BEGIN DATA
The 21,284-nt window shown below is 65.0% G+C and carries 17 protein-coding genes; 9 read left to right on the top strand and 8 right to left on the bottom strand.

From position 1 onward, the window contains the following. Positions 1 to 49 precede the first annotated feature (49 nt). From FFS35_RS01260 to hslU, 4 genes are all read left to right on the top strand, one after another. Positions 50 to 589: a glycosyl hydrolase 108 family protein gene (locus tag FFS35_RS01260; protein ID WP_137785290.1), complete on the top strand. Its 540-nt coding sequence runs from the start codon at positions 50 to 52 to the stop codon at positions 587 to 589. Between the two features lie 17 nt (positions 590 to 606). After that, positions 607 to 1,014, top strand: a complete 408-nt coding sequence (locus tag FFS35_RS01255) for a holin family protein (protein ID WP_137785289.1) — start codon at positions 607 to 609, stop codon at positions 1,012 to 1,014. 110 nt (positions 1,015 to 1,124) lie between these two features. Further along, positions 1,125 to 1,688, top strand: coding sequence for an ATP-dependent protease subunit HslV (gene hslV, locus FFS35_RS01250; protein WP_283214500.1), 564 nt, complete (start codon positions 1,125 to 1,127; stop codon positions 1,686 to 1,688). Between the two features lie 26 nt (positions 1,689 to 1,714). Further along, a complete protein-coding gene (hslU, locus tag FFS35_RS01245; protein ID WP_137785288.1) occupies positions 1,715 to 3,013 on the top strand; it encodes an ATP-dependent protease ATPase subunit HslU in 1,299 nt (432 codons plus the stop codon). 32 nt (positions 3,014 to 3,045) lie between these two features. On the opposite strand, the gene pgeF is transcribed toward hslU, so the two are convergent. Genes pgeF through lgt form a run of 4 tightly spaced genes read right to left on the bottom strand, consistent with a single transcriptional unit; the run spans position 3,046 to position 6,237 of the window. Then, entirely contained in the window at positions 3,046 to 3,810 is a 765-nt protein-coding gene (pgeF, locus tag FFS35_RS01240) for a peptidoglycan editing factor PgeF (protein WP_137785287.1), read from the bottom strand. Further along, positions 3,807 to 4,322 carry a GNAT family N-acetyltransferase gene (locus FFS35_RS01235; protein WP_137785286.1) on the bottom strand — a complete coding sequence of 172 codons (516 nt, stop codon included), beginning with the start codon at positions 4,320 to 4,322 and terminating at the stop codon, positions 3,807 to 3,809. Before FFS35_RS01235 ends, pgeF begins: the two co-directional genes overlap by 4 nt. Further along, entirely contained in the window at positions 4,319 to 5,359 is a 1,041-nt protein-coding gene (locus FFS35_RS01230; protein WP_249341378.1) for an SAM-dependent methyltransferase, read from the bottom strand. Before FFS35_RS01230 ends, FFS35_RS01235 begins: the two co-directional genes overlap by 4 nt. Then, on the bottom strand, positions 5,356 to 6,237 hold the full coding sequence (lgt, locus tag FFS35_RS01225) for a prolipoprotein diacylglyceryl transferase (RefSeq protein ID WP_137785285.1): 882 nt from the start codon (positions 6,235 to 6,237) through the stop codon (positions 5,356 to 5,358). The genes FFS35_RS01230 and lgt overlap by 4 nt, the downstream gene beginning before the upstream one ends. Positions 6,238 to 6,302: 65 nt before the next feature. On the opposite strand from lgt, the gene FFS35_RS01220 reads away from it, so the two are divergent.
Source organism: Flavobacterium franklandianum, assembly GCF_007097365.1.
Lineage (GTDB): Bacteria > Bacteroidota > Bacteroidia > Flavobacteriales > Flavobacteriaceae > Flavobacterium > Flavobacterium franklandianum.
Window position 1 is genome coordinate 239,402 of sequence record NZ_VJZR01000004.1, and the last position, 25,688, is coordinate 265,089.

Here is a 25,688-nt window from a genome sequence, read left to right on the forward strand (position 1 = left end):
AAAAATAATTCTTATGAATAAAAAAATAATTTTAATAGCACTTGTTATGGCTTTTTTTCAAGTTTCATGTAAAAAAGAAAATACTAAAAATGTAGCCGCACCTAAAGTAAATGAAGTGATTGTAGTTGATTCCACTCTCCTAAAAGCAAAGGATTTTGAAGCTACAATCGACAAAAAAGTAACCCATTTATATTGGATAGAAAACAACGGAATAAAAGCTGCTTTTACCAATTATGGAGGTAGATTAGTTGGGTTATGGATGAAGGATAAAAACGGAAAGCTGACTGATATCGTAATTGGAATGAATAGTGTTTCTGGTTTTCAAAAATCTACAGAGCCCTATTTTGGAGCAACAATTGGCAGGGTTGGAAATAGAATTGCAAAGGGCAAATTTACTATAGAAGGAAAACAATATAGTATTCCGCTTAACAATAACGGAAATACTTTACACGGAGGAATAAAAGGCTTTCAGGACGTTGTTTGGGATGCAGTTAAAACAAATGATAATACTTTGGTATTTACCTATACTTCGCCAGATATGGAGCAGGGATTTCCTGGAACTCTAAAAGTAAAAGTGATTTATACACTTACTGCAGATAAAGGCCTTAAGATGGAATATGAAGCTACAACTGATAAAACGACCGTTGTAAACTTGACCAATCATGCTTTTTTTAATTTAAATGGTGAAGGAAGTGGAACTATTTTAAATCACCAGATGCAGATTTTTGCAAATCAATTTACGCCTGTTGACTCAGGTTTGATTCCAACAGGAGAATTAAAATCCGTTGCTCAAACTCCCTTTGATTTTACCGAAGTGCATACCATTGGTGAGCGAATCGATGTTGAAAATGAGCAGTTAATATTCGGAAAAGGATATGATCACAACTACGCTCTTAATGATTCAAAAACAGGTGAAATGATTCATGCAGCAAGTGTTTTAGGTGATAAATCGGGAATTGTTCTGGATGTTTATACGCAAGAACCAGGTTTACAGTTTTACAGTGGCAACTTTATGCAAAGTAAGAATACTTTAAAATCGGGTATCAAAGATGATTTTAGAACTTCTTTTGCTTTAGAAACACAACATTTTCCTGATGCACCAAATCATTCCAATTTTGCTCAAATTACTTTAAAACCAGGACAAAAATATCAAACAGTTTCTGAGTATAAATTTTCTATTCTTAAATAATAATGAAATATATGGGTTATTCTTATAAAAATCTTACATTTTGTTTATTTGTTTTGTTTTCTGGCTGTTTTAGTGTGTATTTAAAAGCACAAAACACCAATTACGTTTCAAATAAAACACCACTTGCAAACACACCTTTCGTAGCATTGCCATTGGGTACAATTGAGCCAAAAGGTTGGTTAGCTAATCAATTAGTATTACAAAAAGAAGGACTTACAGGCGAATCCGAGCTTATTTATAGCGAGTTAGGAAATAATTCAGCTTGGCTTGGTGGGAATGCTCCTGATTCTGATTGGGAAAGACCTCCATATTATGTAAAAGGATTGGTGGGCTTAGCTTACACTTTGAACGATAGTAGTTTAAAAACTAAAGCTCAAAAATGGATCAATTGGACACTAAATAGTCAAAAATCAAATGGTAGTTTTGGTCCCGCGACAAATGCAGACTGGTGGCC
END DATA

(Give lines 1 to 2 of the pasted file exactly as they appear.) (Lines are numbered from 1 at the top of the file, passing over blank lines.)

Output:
The 21,284-nt window shown below is 65.0% G+C and carries 17 protein-coding genes; 9 read left to right on the top strand and 8 right to left on the bottom strand.

From position 1 onward, the window contains the following. Positions 1 to 49 precede the first annotated feature (49 nt). From FFS35_RS01260 to hslU, 4 genes are all read left to right on the top strand, one after another. Positions 50 to 589: a glycosyl hydrolase 108 family protein gene (locus tag FFS35_RS01260; protein ID WP_137785290.1), complete on the top strand. Its 540-nt coding sequence runs from the start codon at positions 50 to 52 to the stop codon at positions 587 to 589. Between the two features lie 17 nt (positions 590 to 606). After that, positions 607 to 1,014, top strand: a complete 408-nt coding sequence (locus tag FFS35_RS01255) for a holin family protein (protein ID WP_137785289.1) — start codon at positions 607 to 609, stop codon at positions 1,012 to 1,014. 110 nt (positions 1,015 to 1,124) lie between these two features. Further along, positions 1,125 to 1,688, top strand: coding sequence for an ATP-dependent protease subunit HslV (gene hslV, locus FFS35_RS01250; protein WP_283214500.1), 564 nt, complete (start codon positions 1,125 to 1,127; stop codon positions 1,686 to 1,688). Between the two features lie 26 nt (positions 1,689 to 1,714). Further along, a complete protein-coding gene (hslU, locus tag FFS35_RS01245; protein ID WP_137785288.1) occupies positions 1,715 to 3,013 on the top strand; it encodes an ATP-dependent protease ATPase subunit HslU in 1,299 nt (432 codons plus the stop codon). 32 nt (positions 3,014 to 3,045) lie between these two features. On the opposite strand, the gene pgeF is transcribed toward hslU, so the two are convergent. Genes pgeF through lgt form a run of 4 tightly spaced genes read right to left on the bottom strand, consistent with a single transcriptional unit; the run spans position 3,046 to position 6,237 of the window. Then, entirely contained in the window at positions 3,046 to 3,810 is a 765-nt protein-coding gene (pgeF, locus tag FFS35_RS01240) for a peptidoglycan editing factor PgeF (protein WP_137785287.1), read from the bottom strand. Further along, positions 3,807 to 4,322 carry a GNAT family N-acetyltransferase gene (locus FFS35_RS01235; protein WP_137785286.1) on the bottom strand — a complete coding sequence of 172 codons (516 nt, stop codon included), beginning with the start codon at positions 4,320 to 4,322 and terminating at the stop codon, positions 3,807 to 3,809. Before FFS35_RS01235 ends, pgeF begins: the two co-directional genes overlap by 4 nt. Further along, entirely contained in the window at positions 4,319 to 5,359 is a 1,041-nt protein-coding gene (locus FFS35_RS01230; protein WP_249341378.1) for an SAM-dependent methyltransferase, read from the bottom strand. Before FFS35_RS01230 ends, FFS35_RS01235 begins: the two co-directional genes overlap by 4 nt. Then, on the bottom strand, positions 5,356 to 6,237 hold the full coding sequence (lgt, locus tag FFS35_RS01225) for a prolipoprotein diacylglyceryl transferase (RefSeq protein ID WP_137785285.1): 882 nt from the start codon (positions 6,235 to 6,237) through the stop codon (positions 5,356 to 5,358). The genes FFS35_RS01230 and lgt overlap by 4 nt, the downstream gene beginning before the upstream one ends. Positions 6,238 to 6,302: 65 nt before the next feature. On the opposite strand from lgt, the gene FFS35_RS01220 reads away from it, so the two are divergent.